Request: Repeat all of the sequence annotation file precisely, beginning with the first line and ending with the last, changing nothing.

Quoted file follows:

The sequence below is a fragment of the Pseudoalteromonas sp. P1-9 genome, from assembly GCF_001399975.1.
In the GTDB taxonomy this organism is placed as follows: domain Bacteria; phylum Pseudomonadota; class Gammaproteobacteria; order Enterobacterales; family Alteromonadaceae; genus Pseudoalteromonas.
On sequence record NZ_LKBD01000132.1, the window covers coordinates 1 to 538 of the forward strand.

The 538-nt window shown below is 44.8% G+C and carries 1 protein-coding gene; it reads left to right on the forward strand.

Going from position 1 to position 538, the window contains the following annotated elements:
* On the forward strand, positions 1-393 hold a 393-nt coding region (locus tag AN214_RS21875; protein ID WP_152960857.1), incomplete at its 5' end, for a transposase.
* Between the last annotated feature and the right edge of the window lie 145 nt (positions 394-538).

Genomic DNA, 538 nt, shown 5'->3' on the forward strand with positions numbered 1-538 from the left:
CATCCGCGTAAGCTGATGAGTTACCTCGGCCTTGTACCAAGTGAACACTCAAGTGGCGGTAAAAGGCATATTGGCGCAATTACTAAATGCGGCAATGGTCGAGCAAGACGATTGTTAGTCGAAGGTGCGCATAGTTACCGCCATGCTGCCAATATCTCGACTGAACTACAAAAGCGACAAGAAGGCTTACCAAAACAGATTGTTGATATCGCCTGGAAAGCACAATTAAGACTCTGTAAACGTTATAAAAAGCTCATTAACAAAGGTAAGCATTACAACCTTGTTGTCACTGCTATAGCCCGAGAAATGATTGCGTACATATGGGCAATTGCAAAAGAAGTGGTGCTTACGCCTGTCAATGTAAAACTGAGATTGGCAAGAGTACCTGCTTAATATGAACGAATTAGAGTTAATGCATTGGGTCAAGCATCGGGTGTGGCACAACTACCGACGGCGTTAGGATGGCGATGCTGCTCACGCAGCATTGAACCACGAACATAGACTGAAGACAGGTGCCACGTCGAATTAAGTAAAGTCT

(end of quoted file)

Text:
The sequence below is a fragment of the Pseudoalteromonas sp. P1-9 genome, from assembly GCF_001399975.1.
In the GTDB taxonomy this organism is placed as follows: domain Bacteria; phylum Pseudomonadota; class Gammaproteobacteria; order Enterobacterales; family Alteromonadaceae; genus Pseudoalteromonas.
On sequence record NZ_LKBD01000132.1, the window covers coordinates 1 to 538 of the forward strand.

The 538-nt window shown below is 44.8% G+C and carries 1 protein-coding gene; it reads left to right on the forward strand.

Going from position 1 to position 538, the window contains the following annotated elements:
* On the forward strand, positions 1-393 hold a 393-nt coding region (locus tag AN214_RS21875; protein ID WP_152960857.1), incomplete at its 5' end, for a transposase.
* Between the last annotated feature and the right edge of the window lie 145 nt (positions 394-538).

Genomic DNA, 538 nt, shown 5'->3' on the forward strand with positions numbered 1-538 from the left:
CATCCGCGTAAGCTGATGAGTTACCTCGGCCTTGTACCAAGTGAACACTCAAGTGGCGGTAAAAGGCATATTGGCGCAATTACTAAATGCGGCAATGGTCGAGCAAGACGATTGTTAGTCGAAGGTGCGCATAGTTACCGCCATGCTGCCAATATCTCGACTGAACTACAAAAGCGACAAGAAGGCTTACCAAAACAGATTGTTGATATCGCCTGGAAAGCACAATTAAGACTCTGTAAACGTTATAAAAAGCTCATTAACAAAGGTAAGCATTACAACCTTGTTGTCACTGCTATAGCCCGAGAAATGATTGCGTACATATGGGCAATTGCAAAAGAAGTGGTGCTTACGCCTGTCAATGTAAAACTGAGATTGGCAAGAGTACCTGCTTAATATGAACGAATTAGAGTTAATGCATTGGGTCAAGCATCGGGTGTGGCACAACTACCGACGGCGTTAGGATGGCGATGCTGCTCACGCAGCATTGAACCACGAACATAGACTGAAGACAGGTGCCACGTCGAATTAAGTAAAGTCT